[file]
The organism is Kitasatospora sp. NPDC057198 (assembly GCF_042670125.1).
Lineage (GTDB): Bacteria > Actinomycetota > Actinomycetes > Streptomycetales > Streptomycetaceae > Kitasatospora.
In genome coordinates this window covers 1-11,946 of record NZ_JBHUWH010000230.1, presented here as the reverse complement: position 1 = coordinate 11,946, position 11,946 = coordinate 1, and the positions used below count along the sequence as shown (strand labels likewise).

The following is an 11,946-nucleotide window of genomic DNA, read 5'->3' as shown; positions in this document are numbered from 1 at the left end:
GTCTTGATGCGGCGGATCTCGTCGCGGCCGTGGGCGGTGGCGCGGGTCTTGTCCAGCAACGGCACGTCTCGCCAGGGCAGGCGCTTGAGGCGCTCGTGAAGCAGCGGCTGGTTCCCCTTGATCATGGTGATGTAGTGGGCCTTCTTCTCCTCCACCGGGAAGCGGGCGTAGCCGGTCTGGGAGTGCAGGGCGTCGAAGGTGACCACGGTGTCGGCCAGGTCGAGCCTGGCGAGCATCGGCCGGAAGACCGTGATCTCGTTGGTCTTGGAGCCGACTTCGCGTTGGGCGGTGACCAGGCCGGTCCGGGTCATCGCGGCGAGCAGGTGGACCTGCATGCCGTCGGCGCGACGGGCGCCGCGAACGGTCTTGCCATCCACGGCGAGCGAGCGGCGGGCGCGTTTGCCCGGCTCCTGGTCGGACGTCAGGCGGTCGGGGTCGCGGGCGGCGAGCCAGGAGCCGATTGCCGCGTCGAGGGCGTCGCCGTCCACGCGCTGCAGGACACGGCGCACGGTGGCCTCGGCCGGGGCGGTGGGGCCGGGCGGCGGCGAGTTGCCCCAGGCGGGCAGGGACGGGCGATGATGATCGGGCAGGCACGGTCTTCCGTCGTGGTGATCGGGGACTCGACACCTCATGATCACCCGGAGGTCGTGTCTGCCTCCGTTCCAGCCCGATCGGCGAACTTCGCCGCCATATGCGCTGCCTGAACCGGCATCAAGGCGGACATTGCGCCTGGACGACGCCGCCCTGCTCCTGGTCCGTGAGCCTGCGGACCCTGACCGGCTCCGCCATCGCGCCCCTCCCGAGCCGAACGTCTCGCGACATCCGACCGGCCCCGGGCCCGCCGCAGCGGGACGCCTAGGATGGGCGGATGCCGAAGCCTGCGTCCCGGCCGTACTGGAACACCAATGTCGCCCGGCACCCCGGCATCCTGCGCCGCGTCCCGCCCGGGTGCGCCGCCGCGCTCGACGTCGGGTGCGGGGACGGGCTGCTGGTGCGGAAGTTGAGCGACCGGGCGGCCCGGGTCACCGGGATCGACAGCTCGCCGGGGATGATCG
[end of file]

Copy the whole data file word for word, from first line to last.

The organism is Kitasatospora sp. NPDC057198 (assembly GCF_042670125.1).
Lineage (GTDB): Bacteria > Actinomycetota > Actinomycetes > Streptomycetales > Streptomycetaceae > Kitasatospora.
In genome coordinates this window covers 1-11,946 of record NZ_JBHUWH010000230.1, presented here as the reverse complement: position 1 = coordinate 11,946, position 11,946 = coordinate 1, and the positions used below count along the sequence as shown (strand labels likewise).

The following is an 11,946-nucleotide window of genomic DNA, read 5'->3' as shown; positions in this document are numbered from 1 at the left end:
GTCTTGATGCGGCGGATCTCGTCGCGGCCGTGGGCGGTGGCGCGGGTCTTGTCCAGCAACGGCACGTCTCGCCAGGGCAGGCGCTTGAGGCGCTCGTGAAGCAGCGGCTGGTTCCCCTTGATCATGGTGATGTAGTGGGCCTTCTTCTCCTCCACCGGGAAGCGGGCGTAGCCGGTCTGGGAGTGCAGGGCGTCGAAGGTGACCACGGTGTCGGCCAGGTCGAGCCTGGCGAGCATCGGCCGGAAGACCGTGATCTCGTTGGTCTTGGAGCCGACTTCGCGTTGGGCGGTGACCAGGCCGGTCCGGGTCATCGCGGCGAGCAGGTGGACCTGCATGCCGTCGGCGCGACGGGCGCCGCGAACGGTCTTGCCATCCACGGCGAGCGAGCGGCGGGCGCGTTTGCCCGGCTCCTGGTCGGACGTCAGGCGGTCGGGGTCGCGGGCGGCGAGCCAGGAGCCGATTGCCGCGTCGAGGGCGTCGCCGTCCACGCGCTGCAGGACACGGCGCACGGTGGCCTCGGCCGGGGCGGTGGGGCCGGGCGGCGGCGAGTTGCCCCAGGCGGGCAGGGACGGGCGATGATGATCGGGCAGGCACGGTCTTCCGTCGTGGTGATCGGGGACTCGACACCTCATGATCACCCGGAGGTCGTGTCTGCCTCCGTTCCAGCCCGATCGGCGAACTTCGCCGCCATATGCGCTGCCTGAACCGGCATCAAGGCGGACATTGCGCCTGGACGACGCCGCCCTGCTCCTGGTCCGTGAGCCTGCGGACCCTGACCGGCTCCGCCATCGCGCCCCTCCCGAGCCGAACGTCTCGCGACATCCGACCGGCCCCGGGCCCGCCGCAGCGGGACGCCTAGGATGGGCGGATGCCGAAGCCTGCGTCCCGGCCGTACTGGAACACCAATGTCGCCCGGCACCCCGGCATCCTGCGCCGCGTCCCGCCCGGGTGCGCCGCCGCGCTCGACGTCGGGTGCGGGGACGGGCTGCTGGTGCGGAAGTTGAGCGACCGGGCGGCCCGGGTCACCGGGATCGACAGCTCGCCGGGGATGATCG